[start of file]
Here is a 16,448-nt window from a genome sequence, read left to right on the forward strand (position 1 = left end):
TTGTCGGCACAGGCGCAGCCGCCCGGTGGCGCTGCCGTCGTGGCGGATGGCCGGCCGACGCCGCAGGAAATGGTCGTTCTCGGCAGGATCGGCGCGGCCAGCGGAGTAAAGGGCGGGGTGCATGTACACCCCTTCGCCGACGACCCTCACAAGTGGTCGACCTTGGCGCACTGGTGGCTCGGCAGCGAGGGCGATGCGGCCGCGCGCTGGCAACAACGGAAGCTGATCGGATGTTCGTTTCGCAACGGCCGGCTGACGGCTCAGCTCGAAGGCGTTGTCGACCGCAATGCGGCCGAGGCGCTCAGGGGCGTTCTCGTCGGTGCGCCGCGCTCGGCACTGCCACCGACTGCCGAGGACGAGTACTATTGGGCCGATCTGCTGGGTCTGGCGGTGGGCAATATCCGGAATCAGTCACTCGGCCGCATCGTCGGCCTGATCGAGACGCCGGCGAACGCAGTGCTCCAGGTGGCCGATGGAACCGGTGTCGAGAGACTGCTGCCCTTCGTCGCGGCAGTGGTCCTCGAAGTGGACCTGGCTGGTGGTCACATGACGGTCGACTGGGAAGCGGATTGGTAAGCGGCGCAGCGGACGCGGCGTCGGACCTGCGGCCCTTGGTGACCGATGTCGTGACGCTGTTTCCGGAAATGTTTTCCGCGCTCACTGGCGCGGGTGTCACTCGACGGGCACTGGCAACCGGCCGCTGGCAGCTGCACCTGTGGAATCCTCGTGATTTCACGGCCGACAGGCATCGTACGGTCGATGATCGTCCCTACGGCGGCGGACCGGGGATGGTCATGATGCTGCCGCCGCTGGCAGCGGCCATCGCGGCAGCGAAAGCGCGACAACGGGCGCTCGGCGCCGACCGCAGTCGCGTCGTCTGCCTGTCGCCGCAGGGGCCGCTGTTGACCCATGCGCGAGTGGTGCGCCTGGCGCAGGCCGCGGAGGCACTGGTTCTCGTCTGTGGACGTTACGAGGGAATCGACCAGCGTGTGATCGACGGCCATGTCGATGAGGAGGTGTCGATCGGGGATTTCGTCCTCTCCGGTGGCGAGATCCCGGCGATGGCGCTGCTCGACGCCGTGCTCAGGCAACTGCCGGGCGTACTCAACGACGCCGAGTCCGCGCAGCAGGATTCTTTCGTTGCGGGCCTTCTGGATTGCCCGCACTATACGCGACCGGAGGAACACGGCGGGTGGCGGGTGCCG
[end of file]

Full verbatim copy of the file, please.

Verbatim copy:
Here is a 16,448-nt window from a genome sequence, read left to right on the forward strand (position 1 = left end):
TTGTCGGCACAGGCGCAGCCGCCCGGTGGCGCTGCCGTCGTGGCGGATGGCCGGCCGACGCCGCAGGAAATGGTCGTTCTCGGCAGGATCGGCGCGGCCAGCGGAGTAAAGGGCGGGGTGCATGTACACCCCTTCGCCGACGACCCTCACAAGTGGTCGACCTTGGCGCACTGGTGGCTCGGCAGCGAGGGCGATGCGGCCGCGCGCTGGCAACAACGGAAGCTGATCGGATGTTCGTTTCGCAACGGCCGGCTGACGGCTCAGCTCGAAGGCGTTGTCGACCGCAATGCGGCCGAGGCGCTCAGGGGCGTTCTCGTCGGTGCGCCGCGCTCGGCACTGCCACCGACTGCCGAGGACGAGTACTATTGGGCCGATCTGCTGGGTCTGGCGGTGGGCAATATCCGGAATCAGTCACTCGGCCGCATCGTCGGCCTGATCGAGACGCCGGCGAACGCAGTGCTCCAGGTGGCCGATGGAACCGGTGTCGAGAGACTGCTGCCCTTCGTCGCGGCAGTGGTCCTCGAAGTGGACCTGGCTGGTGGTCACATGACGGTCGACTGGGAAGCGGATTGGTAAGCGGCGCAGCGGACGCGGCGTCGGACCTGCGGCCCTTGGTGACCGATGTCGTGACGCTGTTTCCGGAAATGTTTTCCGCGCTCACTGGCGCGGGTGTCACTCGACGGGCACTGGCAACCGGCCGCTGGCAGCTGCACCTGTGGAATCCTCGTGATTTCACGGCCGACAGGCATCGTACGGTCGATGATCGTCCCTACGGCGGCGGACCGGGGATGGTCATGATGCTGCCGCCGCTGGCAGCGGCCATCGCGGCAGCGAAAGCGCGACAACGGGCGCTCGGCGCCGACCGCAGTCGCGTCGTCTGCCTGTCGCCGCAGGGGCCGCTGTTGACCCATGCGCGAGTGGTGCGCCTGGCGCAGGCCGCGGAGGCACTGGTTCTCGTCTGTGGACGTTACGAGGGAATCGACCAGCGTGTGATCGACGGCCATGTCGATGAGGAGGTGTCGATCGGGGATTTCGTCCTCTCCGGTGGCGAGATCCCGGCGATGGCGCTGCTCGACGCCGTGCTCAGGCAACTGCCGGGCGTACTCAACGACGCCGAGTCCGCGCAGCAGGATTCTTTCGTTGCGGGCCTTCTGGATTGCCCGCACTATACGCGACCGGAGGAACACGGCGGGTGGCGGGTGCCG